Monthly Motivation: Why we believe in a better world
Equality, diversity and equitability have become synonyms for a fair society. But not everything good automatically leads to a better world where justice reigns, says Philosopher Jörg Bernardy in the latest issue of our " Monthly Motivation " Or to put it another way: justice is an illusion, but we should strive for it anyway.
A lesson for life
Recently I came across an interesting story about the childhood of the bestselling Swiss author Rolf Dobelli. One of his grammar school teachers had the habit of distributing grades randomly instead of according to performance. The pupils felt this was unfair, but although they protested and complained to the headmaster they ultimately had to accept this act of arbitrariness. Only afterwards did the teacher explain that it was supposed to teach the pupils a life lesson: ‘Life is unfair. The sooner you understand this the better!’ According to Dobelli, it was one of the most important lessons he learned during his grammar school years.
Life isn’t always fair
This key scene in the life of a Swiss youth – which could just as well have come from a film or a novel – ultimately applies to us all. Just think of your own childhood and youth: can you remember the moment when you first realised how unfair the world can be? When you began to understand that justice is not a given and not everything in life follows the rules of fairness?
Karma rules the world?
Whether we like it or not, at times we all want to believe there is justice in this world. Deep with-in us lies an instinctive longing to be rewarded for our good deeds and punished for our bad ones. Researchers call this tendency the ‘just-world hypothesis’. Though we may laugh wearily at naïve happy endings in Hollywood movies, we secretly wish real life were the same as we cling to the idea of a just-world plan. In psychological terms, we might call this an ideal coping strategy for coming to terms with the misery in the world.
No guarantee of a happy ending
But the sad truth is: there is no such just-world plan. There isn’t even an unjust-world plan. Most likely, there is no world plan at all. Or as the English philosopher John Gray once said: ‘To the an-cient Greeks it was clear that everyone’s life is governed by blind fate and chance. Though ethics were a matter of virtue, wisdom and bravery, even the bravest and wisest men met with ruin and perdition. We prefer to pretend – at least in public – that good deeds eventually pay off, but we don’t really believe it. We ultimately know there is nothing that can protect us from chance.’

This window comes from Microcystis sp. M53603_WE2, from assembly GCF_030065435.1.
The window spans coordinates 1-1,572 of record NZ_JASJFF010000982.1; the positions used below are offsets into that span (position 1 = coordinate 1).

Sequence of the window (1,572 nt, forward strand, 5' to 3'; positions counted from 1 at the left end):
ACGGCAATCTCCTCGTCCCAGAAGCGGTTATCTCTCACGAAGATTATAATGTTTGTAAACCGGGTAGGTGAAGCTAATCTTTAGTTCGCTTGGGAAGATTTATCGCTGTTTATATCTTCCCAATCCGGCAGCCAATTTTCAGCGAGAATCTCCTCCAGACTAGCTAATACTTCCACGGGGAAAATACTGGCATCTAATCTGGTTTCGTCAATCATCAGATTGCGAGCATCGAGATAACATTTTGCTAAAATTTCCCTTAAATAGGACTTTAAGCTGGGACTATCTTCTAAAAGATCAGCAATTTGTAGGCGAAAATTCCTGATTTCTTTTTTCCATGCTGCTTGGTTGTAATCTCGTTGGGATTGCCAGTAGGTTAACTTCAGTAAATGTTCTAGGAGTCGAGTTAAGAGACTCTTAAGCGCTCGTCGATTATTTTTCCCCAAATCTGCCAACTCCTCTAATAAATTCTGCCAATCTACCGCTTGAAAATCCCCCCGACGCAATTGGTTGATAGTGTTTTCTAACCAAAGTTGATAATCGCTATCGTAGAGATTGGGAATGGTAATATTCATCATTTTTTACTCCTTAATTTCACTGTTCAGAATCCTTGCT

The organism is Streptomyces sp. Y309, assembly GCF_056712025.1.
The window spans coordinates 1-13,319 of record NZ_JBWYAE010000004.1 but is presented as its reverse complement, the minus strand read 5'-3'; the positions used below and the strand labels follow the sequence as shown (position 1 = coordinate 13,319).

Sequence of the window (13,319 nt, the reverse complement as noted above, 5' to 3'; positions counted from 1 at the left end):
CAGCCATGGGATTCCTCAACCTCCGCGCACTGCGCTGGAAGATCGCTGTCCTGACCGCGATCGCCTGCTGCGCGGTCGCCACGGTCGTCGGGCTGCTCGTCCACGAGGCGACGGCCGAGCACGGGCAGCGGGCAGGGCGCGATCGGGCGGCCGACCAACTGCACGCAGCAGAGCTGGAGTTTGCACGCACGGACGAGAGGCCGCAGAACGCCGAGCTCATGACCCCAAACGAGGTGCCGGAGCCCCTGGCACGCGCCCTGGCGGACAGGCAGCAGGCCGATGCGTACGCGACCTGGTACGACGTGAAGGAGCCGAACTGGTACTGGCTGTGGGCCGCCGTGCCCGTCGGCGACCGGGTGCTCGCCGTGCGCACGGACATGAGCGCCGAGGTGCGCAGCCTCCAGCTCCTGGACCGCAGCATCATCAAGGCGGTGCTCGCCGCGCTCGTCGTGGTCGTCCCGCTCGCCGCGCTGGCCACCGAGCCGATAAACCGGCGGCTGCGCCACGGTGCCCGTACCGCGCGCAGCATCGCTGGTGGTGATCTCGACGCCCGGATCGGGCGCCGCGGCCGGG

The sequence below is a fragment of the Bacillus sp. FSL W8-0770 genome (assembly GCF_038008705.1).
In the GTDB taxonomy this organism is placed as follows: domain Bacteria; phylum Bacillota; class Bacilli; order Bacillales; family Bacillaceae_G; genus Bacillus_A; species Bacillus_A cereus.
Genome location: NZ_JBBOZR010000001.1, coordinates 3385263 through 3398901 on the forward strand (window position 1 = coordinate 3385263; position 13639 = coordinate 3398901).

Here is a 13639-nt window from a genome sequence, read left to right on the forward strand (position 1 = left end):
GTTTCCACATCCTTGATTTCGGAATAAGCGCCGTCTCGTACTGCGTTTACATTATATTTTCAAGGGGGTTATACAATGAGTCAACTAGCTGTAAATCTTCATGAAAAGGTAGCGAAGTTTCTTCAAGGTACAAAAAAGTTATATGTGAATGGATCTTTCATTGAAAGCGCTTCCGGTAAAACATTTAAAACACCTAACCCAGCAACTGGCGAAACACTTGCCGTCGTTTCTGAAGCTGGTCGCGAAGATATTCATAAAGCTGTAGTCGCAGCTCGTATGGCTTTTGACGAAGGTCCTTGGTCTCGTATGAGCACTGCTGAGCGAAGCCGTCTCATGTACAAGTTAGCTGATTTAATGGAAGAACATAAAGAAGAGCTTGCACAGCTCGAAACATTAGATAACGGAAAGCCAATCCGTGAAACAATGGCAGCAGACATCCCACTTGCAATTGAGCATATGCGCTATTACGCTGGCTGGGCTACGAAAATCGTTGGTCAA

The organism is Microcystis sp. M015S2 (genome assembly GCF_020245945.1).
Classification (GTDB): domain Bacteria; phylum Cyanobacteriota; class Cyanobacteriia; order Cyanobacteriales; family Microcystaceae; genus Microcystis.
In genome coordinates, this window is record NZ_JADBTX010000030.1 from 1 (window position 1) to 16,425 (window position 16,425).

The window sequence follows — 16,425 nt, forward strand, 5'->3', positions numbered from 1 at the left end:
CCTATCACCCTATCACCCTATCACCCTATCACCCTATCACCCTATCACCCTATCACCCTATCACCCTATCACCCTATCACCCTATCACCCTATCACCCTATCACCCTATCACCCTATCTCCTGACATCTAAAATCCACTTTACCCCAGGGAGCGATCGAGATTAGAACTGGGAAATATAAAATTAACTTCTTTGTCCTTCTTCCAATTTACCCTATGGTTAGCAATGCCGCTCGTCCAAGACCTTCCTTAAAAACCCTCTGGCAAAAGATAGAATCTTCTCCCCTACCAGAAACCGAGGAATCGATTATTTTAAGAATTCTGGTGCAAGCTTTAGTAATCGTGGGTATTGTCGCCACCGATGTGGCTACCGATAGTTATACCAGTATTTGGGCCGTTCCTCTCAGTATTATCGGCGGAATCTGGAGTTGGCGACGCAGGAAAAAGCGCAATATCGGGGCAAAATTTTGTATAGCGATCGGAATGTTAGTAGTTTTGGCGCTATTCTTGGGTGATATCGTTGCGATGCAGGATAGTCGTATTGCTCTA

Why equality is an illusion…
Our belief in a ‘just world’ often goes hand in hand with the idea that we can change the world accordingly. Take for example the current notions of ‘equality’ and ‘diversity’. Of course we’re not equal: the belief in equality, like that in justice, is an illusion. And even diversity, much-hailed as it is, does not automatically make the world at large a better place or society any fairer. And yet, studies suggest that companies with diverse teams are on average more innovative and success-ful. Diversity empowers previously less visible minorities, making our society as a whole a little more equal – so there are good reasons to promote more diversity in business and society.
…but nevertheless worth the effort
But what can we do in the face of an unjust world and socio-economic inequality that is growing rapidly, especially now during the corona crisis? The best response is to bear it stoically and con-tinue to do what we think is just and fair. ‘Joy is a form of resistance,’ singer Alicia Keys stated last year before an appearance by Kamala Harris. In other words: go ahead and stand up for equal rights, justice and equality if you can, but don’t let your personal happiness depend on it. In the face of the world’s injustice, remain confident and stay focused on your joy.
‘Optimism is the fuel driving every fight I’ve been in.’ (Kamala Harris)
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